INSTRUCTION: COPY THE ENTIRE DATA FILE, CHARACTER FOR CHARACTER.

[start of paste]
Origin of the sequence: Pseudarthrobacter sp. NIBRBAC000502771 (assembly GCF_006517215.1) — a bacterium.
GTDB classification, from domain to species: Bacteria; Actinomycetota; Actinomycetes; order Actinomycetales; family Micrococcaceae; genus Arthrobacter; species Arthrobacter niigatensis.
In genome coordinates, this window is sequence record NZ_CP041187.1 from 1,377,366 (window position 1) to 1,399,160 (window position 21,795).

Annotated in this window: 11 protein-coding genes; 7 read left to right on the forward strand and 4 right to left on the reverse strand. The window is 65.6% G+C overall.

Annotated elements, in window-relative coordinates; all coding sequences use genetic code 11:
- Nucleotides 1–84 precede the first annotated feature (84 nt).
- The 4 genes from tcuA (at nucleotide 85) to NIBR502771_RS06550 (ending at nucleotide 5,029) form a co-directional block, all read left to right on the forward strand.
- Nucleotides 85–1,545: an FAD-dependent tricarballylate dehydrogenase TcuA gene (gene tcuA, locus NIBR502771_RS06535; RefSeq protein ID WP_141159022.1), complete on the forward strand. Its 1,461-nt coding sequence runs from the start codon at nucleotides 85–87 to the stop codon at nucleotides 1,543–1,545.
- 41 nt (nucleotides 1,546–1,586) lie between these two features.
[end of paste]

Origin of the sequence: Pseudarthrobacter sp. NIBRBAC000502771 (assembly GCF_006517215.1) — a bacterium.
GTDB classification, from domain to species: Bacteria; Actinomycetota; Actinomycetes; order Actinomycetales; family Micrococcaceae; genus Arthrobacter; species Arthrobacter niigatensis.
In genome coordinates, this window is sequence record NZ_CP041187.1 from 1,377,366 (window position 1) to 1,399,160 (window position 21,795).

Annotated in this window: 11 protein-coding genes; 7 read left to right on the forward strand and 4 right to left on the reverse strand. The window is 65.6% G+C overall.

Annotated elements, in window-relative coordinates; all coding sequences use genetic code 11:
- Nucleotides 1–84 precede the first annotated feature (84 nt).
- The 4 genes from tcuA (at nucleotide 85) to NIBR502771_RS06550 (ending at nucleotide 5,029) form a co-directional block, all read left to right on the forward strand.
- Nucleotides 85–1,545: an FAD-dependent tricarballylate dehydrogenase TcuA gene (gene tcuA, locus NIBR502771_RS06535; RefSeq protein ID WP_141159022.1), complete on the forward strand. Its 1,461-nt coding sequence runs from the start codon at nucleotides 85–87 to the stop codon at nucleotides 1,543–1,545.
- 41 nt (nucleotides 1,546–1,586) lie between these two features.